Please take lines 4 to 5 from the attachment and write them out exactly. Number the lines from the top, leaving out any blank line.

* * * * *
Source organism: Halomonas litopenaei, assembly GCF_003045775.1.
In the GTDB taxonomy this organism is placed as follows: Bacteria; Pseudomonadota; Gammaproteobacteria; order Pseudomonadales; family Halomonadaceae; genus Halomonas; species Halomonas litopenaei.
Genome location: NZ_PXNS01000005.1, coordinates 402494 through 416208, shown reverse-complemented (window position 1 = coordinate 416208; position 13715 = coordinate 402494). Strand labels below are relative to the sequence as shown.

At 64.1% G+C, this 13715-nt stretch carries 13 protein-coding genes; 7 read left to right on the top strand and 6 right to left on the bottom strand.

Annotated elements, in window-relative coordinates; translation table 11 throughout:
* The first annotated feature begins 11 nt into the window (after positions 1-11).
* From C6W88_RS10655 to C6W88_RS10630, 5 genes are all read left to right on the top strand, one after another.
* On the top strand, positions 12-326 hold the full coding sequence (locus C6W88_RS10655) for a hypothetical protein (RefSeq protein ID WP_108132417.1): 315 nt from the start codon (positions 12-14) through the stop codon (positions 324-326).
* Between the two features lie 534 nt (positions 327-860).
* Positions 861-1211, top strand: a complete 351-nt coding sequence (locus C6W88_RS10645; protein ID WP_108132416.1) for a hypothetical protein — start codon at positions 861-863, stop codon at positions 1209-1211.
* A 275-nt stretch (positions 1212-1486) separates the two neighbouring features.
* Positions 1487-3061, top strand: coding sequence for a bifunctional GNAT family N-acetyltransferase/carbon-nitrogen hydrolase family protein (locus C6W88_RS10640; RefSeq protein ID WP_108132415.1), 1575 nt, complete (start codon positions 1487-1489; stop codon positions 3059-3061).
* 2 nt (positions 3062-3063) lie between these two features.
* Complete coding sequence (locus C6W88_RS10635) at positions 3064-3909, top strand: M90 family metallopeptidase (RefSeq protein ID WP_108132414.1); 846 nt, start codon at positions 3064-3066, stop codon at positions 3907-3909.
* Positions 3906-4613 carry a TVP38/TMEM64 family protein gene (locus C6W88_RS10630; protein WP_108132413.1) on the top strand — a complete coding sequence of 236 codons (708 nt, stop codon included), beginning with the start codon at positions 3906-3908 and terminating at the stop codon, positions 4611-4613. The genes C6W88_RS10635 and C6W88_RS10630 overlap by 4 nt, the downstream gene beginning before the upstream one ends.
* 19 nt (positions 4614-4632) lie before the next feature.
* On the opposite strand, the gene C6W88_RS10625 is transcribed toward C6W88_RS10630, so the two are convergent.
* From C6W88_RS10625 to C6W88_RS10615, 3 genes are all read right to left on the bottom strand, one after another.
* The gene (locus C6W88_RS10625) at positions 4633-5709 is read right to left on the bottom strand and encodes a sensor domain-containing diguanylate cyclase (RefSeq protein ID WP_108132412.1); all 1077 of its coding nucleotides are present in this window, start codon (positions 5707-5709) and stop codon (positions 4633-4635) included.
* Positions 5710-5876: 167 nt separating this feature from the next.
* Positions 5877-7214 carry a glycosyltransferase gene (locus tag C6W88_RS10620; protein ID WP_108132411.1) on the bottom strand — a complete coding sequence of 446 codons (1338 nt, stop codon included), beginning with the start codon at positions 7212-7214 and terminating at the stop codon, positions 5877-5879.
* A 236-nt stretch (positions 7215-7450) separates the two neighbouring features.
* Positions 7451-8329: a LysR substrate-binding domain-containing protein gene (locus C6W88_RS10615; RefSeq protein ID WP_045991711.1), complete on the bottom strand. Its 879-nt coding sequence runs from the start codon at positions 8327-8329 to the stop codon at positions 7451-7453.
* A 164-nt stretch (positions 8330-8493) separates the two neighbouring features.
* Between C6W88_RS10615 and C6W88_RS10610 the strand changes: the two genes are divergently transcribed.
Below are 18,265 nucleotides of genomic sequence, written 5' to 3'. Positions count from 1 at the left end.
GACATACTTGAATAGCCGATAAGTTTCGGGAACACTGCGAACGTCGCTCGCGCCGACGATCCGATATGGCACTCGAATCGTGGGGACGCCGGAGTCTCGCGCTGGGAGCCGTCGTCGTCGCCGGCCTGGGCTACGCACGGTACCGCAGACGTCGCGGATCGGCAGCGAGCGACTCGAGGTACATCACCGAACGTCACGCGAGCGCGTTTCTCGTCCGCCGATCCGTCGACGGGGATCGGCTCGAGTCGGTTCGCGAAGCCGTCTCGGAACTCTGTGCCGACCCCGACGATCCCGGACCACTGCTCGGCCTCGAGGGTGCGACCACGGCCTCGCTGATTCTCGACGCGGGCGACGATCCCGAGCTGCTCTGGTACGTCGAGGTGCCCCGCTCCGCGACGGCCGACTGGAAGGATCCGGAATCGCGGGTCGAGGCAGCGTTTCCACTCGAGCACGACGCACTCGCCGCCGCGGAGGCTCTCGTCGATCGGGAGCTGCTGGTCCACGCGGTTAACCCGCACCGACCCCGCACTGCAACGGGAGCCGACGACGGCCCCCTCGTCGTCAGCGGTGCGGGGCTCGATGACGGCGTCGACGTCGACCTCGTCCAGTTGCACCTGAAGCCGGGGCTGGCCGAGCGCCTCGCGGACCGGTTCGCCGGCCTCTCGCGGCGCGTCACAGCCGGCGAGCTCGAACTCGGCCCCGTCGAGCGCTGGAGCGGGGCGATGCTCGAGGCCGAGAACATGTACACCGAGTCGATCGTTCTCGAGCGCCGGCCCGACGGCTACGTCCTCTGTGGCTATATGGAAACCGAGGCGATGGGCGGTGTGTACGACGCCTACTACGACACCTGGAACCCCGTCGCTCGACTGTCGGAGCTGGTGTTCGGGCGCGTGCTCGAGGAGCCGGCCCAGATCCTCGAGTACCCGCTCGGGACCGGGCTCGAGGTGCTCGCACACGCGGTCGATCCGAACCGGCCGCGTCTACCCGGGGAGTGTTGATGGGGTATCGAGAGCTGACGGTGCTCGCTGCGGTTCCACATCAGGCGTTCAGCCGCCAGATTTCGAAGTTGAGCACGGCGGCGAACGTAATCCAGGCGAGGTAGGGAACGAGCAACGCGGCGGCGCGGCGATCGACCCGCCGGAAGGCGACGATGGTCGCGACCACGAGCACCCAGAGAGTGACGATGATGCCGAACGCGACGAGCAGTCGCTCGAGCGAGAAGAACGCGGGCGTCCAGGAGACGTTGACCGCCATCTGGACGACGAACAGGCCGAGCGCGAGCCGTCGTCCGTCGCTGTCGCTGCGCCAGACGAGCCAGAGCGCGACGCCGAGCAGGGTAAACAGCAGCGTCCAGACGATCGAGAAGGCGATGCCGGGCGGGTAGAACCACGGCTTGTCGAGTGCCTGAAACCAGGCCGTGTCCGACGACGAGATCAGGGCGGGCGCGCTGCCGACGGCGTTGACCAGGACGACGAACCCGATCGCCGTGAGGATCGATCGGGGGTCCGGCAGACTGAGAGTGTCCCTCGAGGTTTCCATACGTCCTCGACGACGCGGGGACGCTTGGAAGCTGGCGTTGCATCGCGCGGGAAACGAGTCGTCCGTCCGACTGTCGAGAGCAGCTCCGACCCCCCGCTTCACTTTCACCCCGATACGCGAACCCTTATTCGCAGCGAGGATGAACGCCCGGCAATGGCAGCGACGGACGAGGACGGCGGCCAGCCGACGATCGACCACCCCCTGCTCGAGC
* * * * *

At 64.1% G+C, this 13715-nt stretch carries 13 protein-coding genes; 7 read left to right on the top strand and 6 right to left on the bottom strand.

Annotated elements, in window-relative coordinates; translation table 11 throughout: